These indicators all point down

January 30, 2002|By Nancy Brenner

NEW YORK - Fed Chairman Alan Greenspan has his indicators. I have my own.

How many people I know are out of work. How many people I know who are employed, but are looking for a job - just in case.

How many people I know who have already been dropped from unemployment benefits but who are still unemployed and don't appear on any agency's records.

How many stray resumes are turning up unsolicited from friends of friends and colleagues from previous lives.

How many people with 20 years of experience are applying for positions requiring significantly less.

How many people I know who work at companies that have suffered layoffs. How many people I know who took advantage of voluntary layoffs.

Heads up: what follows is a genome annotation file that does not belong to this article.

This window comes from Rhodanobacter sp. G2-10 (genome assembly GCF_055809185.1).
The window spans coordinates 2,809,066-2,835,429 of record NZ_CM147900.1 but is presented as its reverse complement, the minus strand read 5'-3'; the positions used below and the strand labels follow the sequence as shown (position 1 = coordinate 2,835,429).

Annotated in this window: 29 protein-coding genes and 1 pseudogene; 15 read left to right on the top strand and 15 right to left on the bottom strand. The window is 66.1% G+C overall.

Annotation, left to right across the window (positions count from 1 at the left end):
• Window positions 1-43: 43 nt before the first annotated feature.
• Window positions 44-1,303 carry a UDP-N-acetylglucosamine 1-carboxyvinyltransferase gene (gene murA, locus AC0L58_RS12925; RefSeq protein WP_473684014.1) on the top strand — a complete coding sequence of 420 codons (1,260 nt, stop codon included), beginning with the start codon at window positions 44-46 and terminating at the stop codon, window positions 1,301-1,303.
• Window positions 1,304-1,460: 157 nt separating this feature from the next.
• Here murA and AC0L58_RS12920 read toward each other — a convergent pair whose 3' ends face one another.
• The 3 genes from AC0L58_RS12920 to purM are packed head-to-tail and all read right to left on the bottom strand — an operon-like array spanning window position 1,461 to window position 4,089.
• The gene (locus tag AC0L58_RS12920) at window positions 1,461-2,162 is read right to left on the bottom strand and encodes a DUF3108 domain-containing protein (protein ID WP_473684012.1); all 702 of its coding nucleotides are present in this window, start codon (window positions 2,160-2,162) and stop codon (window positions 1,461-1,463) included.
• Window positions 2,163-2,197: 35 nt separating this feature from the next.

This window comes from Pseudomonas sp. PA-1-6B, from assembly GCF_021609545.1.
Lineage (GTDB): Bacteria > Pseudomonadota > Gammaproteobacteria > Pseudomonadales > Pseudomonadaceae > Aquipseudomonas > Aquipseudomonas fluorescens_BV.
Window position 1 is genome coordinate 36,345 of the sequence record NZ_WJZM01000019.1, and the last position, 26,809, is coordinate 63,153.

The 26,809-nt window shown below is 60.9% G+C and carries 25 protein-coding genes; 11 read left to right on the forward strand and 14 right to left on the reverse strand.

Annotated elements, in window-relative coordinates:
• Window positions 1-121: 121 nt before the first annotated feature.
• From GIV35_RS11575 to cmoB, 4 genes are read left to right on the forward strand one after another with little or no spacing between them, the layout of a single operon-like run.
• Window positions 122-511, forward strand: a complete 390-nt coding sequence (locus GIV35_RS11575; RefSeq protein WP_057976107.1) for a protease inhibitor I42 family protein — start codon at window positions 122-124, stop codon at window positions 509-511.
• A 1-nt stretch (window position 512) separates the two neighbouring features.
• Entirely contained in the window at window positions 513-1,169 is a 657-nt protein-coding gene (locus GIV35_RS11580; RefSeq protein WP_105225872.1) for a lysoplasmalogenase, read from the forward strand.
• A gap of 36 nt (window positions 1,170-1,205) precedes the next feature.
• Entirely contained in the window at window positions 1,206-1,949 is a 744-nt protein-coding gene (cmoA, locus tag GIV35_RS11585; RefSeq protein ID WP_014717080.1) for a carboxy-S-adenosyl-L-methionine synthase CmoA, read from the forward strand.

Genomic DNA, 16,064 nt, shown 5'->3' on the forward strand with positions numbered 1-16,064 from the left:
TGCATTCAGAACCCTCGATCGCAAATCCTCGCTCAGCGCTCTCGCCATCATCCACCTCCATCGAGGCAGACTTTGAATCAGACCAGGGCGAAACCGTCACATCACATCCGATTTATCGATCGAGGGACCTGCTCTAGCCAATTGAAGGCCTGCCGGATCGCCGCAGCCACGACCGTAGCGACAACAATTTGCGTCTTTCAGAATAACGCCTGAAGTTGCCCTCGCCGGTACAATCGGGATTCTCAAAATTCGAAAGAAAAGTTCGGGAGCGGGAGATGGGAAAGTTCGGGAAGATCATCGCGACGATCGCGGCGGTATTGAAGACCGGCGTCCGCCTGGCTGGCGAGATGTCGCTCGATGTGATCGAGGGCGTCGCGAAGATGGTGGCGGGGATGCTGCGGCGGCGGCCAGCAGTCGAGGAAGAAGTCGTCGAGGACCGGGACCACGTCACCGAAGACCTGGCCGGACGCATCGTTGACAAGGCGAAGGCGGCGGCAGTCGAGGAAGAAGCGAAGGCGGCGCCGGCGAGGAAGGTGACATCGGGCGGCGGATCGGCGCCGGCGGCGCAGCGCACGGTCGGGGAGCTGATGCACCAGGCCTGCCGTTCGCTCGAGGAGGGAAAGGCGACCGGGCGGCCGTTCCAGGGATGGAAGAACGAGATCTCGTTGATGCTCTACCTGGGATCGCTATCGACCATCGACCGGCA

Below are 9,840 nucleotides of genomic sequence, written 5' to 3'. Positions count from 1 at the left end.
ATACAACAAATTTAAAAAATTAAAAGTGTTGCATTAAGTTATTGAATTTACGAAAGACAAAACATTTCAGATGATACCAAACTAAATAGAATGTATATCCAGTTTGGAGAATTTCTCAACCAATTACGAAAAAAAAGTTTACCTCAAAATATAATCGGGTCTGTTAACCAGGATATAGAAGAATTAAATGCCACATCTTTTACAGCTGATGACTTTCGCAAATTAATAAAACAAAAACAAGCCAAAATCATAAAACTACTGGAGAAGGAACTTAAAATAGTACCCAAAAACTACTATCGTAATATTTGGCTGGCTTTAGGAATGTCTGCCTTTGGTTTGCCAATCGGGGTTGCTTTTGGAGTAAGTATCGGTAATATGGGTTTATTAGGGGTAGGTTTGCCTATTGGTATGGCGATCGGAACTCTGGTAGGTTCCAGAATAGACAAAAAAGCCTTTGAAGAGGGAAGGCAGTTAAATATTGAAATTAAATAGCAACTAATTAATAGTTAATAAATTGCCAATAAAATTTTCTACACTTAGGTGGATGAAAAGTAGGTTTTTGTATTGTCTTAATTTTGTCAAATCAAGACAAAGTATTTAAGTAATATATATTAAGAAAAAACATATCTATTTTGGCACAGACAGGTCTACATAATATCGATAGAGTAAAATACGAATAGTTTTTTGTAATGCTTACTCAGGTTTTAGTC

How many times the word "layoffs" appears in an Internet word search. How many empty storefronts I see on Park and Madison avenues and smaller streets around the city.

How many cabs race forward each time I try to hail one - unless there's a downpour.

How many people I see each morning curled up on the sidewalks underneath cardboard makeshift sleeping tents.

How the Entenmann's shelves of the supermarket are constantly bare as people turn to sweets for solace.

So while the Fed chairman is examining news from retail sales reports, manufacturing reports, home sales and other standard means of gauging the shape of the economy, I'm compiling my own index. My indicators tell me that no one has been untouched by this downturn in some fashion, and that it is far from over.

Nancy Brenner works for a public relations company in New York City, where she lives.

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